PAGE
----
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Anybody that cares about sequential art has an opinion about the new DC 52. If you’re still reading after the first sentence, then apparently you care, too. I’m not going to go the obvious route and talk about how much I hate this new DCU and the re-launch of characters and origins, and what not. That horse is beaten, turned into glue, and used to bind Superman 80-page Giant. While I have very strong feelings about this turn of events, I am taking a more positive approach to the news.

It’s clear that this decision to restart their entire universe, world, order of being, is solely about money and making more of it. That being said, I don’t see it as being just about making more money. It’s about survival. The world, much to my regret in some forms of media, is going digital. Music, movies, and more importantly, books. Example: about two weeks ago, I’m sitting in Barnes and Noble and there’s a girl next to me, in the book store, on her laptop downloading books for her digital reader (I don’t know which brand or version). Now, whether this young lady went to the bookstore for the single purpose of being ironic is beyond me. But still, I found it strange. Such is the way of the world; so it seems.

Why not go digital? That’s the main question. It’s cheaper. By golly, *in my best Billy Batson voice* is it cheaper. No printing cost. No shipping fees. It’s certainly faster. With the cover price of books rising, and sales dropping, why not? If you can do it and deliver it faster, and satisfy all the Veruca Salt I-want-it-now of the worlds, then you should, right?

Let me ask you this? Why did you take the job you have now? What motivated your decision? Money? I thought so. Why? Just cause you wanted to be richer? I know, as a comic collector you’re already a millionaire like me. (In fact, I’m not writing this myself, I’ve hired a slew of writers to do it for me, and make minor grammatical errors so it seems homegrown.) Bottom line, for DC they needed new readers. They needed growth and to make greater sales. It was either this, or, possibly, die. I’m not certain it was that dire, yet. But, I’m sure it was on the horizon. While I don’t feel the re-launch was the best choice – if it was this or no DCU, then I choose this. Bob Dylan said it best, but had to be translated for us to understand – “The times they are a-changin’.”

A lot of people are afraid that this will be the end of printed comics as we know it. Wrong. There are too many people that depend on this for it to go away. Not only that, but printed comics create a symbiotic relationship with the company itself. If you want to see exactly what I’m talking about, why don’t you looks back at the coverage from the event this past weekend. The San Diego Comic Con. Among everything else that’s there, the place is jam packed full of comic artists. For many of them, this helps to supplement their income. It also gives them a chance to meet the readers/fans, and build sales. If a company goes all digital, what will fans bring to the cons to get signed? Their e-readers? Get real. What would artists sign? Hell, what would writers do? Sketch stick figures on Post-it notes? The cons have always been a friend, a close friend to the business. It’s one of the biggest tools they have to spread the word. You can’t have cons without printed books.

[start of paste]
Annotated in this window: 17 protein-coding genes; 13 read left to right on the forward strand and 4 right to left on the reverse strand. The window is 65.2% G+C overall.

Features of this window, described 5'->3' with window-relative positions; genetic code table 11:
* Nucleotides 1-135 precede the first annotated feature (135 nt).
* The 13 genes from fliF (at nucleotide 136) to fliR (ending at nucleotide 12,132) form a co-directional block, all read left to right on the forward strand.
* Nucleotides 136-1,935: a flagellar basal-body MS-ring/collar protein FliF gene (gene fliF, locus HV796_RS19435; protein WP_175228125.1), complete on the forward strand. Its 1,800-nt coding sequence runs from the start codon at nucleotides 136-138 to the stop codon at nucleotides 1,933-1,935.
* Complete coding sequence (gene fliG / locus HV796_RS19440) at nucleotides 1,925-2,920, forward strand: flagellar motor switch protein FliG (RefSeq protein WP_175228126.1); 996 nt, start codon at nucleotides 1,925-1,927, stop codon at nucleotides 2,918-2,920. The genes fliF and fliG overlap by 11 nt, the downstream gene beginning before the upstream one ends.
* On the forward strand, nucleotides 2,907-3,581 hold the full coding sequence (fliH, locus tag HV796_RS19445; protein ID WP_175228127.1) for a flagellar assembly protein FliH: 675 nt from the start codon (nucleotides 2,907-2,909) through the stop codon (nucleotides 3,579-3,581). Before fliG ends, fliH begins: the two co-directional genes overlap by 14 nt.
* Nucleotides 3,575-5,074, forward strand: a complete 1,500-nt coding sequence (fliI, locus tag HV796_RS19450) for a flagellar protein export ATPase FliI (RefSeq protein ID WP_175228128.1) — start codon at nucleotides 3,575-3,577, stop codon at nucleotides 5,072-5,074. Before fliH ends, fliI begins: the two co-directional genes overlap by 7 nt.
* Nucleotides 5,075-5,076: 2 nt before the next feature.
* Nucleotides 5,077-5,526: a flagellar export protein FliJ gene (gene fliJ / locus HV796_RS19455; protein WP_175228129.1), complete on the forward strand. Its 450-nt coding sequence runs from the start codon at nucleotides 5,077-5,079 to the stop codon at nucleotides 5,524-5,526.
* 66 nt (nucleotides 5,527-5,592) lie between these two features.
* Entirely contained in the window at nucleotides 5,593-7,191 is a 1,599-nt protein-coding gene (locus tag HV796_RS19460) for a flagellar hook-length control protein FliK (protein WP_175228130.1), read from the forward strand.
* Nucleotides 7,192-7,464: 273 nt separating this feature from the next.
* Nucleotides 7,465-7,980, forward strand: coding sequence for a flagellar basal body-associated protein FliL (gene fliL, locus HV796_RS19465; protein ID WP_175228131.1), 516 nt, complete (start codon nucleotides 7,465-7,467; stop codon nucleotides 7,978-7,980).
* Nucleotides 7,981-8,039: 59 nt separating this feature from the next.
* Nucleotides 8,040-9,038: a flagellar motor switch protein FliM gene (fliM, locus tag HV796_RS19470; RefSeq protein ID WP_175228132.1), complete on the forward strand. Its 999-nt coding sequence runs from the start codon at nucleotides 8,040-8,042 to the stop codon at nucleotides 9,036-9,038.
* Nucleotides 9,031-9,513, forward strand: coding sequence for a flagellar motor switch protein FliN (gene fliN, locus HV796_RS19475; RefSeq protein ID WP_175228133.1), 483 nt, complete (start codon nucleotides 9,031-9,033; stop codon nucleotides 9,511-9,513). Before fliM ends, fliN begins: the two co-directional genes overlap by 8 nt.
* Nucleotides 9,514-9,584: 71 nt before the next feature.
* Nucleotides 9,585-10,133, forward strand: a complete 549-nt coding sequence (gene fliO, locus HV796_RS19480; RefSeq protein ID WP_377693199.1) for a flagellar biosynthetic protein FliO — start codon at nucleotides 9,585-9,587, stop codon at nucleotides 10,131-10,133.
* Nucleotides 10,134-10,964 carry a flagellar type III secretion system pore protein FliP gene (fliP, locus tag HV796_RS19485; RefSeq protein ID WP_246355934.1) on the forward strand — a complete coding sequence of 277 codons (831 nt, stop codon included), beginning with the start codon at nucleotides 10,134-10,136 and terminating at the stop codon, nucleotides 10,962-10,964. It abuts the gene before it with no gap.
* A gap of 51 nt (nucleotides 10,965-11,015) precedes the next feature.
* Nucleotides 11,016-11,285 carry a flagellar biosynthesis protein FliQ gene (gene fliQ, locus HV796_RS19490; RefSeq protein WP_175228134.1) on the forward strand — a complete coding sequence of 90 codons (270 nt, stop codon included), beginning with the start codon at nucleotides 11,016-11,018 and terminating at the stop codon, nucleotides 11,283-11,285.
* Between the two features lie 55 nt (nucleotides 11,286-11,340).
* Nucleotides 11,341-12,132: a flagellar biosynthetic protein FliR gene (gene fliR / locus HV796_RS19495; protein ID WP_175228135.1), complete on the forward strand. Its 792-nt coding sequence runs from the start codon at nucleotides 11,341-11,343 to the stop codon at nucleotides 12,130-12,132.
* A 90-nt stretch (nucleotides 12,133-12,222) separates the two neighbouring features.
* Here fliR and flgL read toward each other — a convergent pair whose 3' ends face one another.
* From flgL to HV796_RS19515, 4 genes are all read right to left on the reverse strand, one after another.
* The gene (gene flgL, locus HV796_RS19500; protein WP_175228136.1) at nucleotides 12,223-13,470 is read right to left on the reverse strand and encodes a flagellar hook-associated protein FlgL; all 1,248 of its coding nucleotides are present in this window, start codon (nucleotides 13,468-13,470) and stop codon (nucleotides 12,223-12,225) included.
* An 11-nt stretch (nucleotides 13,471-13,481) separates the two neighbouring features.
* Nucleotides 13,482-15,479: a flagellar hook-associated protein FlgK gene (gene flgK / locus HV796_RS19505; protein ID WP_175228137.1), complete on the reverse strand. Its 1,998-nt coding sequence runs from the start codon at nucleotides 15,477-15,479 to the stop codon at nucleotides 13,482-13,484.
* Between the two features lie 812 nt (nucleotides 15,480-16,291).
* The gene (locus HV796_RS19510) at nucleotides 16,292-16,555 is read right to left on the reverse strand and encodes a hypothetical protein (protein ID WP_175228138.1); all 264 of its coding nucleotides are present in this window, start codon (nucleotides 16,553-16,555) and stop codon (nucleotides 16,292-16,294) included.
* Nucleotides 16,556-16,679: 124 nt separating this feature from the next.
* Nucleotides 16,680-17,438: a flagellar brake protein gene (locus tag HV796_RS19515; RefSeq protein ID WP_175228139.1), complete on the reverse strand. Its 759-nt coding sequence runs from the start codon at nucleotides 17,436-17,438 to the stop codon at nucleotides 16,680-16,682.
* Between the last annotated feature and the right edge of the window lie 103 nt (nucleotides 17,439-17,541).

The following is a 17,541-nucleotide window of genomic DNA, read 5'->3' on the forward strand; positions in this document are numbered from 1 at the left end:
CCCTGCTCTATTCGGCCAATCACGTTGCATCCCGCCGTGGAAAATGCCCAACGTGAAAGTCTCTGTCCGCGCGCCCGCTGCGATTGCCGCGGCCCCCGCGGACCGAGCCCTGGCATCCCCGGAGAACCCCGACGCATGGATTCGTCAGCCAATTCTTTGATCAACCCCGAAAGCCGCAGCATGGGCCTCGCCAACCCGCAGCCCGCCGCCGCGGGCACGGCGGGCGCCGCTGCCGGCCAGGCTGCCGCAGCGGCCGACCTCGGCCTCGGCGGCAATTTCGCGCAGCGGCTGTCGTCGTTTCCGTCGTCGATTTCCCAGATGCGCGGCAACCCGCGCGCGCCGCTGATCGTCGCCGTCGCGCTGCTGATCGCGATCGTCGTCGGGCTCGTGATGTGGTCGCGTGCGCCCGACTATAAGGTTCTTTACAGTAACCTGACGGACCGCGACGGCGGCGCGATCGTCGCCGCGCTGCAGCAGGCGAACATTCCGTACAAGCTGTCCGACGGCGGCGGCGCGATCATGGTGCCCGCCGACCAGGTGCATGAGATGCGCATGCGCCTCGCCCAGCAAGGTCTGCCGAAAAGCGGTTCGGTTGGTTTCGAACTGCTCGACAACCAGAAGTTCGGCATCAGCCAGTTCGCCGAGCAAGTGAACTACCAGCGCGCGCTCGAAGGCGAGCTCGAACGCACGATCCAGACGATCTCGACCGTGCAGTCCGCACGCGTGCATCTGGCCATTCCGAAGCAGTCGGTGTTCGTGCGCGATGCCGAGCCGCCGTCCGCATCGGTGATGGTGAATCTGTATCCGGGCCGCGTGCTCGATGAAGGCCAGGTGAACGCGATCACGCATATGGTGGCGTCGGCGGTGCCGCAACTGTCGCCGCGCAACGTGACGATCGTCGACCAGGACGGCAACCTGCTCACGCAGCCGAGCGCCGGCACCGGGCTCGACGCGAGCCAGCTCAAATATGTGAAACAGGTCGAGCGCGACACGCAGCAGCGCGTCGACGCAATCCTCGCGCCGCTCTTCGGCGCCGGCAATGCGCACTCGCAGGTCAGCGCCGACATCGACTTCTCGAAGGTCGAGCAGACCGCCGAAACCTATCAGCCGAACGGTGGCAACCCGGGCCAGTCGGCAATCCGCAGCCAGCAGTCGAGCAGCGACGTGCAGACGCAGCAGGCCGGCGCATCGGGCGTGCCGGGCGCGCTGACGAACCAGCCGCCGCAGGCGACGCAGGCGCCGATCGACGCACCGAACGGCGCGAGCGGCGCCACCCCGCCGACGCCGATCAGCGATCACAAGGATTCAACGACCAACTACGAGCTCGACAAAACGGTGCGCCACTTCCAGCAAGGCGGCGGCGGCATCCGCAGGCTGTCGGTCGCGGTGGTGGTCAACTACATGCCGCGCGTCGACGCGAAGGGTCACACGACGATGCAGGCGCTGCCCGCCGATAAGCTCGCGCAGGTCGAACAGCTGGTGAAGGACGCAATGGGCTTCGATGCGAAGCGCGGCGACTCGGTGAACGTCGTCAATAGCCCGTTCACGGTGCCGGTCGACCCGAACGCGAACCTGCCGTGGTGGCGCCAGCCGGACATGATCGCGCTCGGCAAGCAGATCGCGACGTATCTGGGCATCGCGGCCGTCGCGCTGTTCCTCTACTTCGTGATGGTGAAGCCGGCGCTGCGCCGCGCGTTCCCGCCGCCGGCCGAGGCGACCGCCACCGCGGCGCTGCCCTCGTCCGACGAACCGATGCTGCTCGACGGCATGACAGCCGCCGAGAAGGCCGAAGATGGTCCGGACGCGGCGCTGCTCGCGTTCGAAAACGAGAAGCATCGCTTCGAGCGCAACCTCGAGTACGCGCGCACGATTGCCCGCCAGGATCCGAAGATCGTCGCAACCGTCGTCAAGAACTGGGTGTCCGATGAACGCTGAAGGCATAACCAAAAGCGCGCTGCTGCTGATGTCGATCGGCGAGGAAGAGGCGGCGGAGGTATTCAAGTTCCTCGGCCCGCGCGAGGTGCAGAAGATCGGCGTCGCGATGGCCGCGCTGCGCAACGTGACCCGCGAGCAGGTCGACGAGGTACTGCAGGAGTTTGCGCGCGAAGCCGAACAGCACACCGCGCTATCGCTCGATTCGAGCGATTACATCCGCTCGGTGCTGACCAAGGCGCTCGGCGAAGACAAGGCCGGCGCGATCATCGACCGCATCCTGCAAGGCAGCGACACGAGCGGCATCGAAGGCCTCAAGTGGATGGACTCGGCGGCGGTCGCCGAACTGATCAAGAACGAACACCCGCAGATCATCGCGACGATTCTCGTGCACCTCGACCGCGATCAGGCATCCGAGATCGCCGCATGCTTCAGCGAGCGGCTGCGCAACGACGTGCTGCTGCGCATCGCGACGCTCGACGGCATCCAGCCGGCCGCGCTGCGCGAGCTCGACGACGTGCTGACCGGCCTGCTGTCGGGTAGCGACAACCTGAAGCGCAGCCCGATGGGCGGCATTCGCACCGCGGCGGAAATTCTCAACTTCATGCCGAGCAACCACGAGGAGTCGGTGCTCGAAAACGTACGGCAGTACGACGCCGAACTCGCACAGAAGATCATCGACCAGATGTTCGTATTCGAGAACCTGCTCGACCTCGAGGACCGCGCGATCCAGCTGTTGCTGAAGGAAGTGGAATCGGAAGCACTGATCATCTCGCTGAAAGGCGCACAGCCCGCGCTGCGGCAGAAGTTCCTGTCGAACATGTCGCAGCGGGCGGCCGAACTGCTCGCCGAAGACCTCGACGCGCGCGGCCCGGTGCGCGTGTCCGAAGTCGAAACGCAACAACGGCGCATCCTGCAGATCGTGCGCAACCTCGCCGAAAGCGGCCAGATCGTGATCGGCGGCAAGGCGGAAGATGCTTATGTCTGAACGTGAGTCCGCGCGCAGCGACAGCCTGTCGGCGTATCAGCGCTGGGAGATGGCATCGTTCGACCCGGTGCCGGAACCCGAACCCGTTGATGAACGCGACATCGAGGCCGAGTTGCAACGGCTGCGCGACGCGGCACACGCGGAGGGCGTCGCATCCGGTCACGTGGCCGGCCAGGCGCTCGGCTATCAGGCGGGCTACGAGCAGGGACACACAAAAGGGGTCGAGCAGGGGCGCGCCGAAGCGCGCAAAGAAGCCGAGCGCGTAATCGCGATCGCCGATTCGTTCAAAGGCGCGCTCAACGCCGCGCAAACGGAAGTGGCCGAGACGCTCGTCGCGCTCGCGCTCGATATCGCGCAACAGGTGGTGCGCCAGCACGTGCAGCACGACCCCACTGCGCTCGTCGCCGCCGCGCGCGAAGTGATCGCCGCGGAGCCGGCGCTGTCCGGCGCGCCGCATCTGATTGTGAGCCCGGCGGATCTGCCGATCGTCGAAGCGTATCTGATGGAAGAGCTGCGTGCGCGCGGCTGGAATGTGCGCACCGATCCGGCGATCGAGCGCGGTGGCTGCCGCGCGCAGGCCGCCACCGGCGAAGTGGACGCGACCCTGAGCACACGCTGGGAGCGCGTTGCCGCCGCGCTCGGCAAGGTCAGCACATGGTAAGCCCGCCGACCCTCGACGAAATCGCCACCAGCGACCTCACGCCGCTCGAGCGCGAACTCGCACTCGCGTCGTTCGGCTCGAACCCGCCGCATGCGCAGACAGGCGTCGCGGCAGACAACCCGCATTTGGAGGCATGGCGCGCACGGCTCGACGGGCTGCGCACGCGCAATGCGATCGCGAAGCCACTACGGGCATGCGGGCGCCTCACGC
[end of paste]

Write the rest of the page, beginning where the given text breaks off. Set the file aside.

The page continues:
Now, me, I’m looking at the Skittles at the end of this rainbow. I was there during the late 80s and early 90s when the market spiked and then went to hell. Recently, I was looking through a price guide at all the books I had from that era that had such high values. Guess what, they’re all cover price now. Unless it was a sleeper, or something that skipped the radar, it would probably have more value as the skin on a homemade piñata. As a collector, I highly discourage the practice of stripping, rending, mutilating, or burning any comic unless of course it’s early X-Force, Youngblood (doesn’t this sound like a gay porn? With names like Shaft, Diehard, Badrock, Vogue… gay porn), or Sleepwalker. Anyway, none of those books were worth anything but the satisfaction of the story and art. Which means that a lot of those books are worthless. Why? Because the market was inundated with them. X-Men #1 isn’t going to be worth anything ever – no matter if it’s cover 1A, 1B, 1C, 1D, or the gatefold – because they sold 5 million copies. Do you know what that means? It means that, no matter where you go in America, a household will have either a copy of Thriller on vinyl, a Swatch watch, or X-Men #1!

So, what happens when half the books go digital, and the number of printed books gets cut in half? Well you know that issue #10 of the new 52 Batman book where the new Bruce is revealed to have been Ra’s Al Ghul the whole time? Now it has actual value again beyond the story and art.

To be fair, none of us got into this because we had hopes of owning the next Action Comics #1, or Amazing Fantasy #15. We got into it for the characters, the stories, and the art. And for many of us, that turned into a hobby, or obsession. It’s just nice to know that something you’ve devoted a part of your life to has some dollar value to go along with the personal value.

Gather Ye Acorns, my friends. This just might be a good thing after all.

JeraleC

Mindseyechronicles@comcast.net

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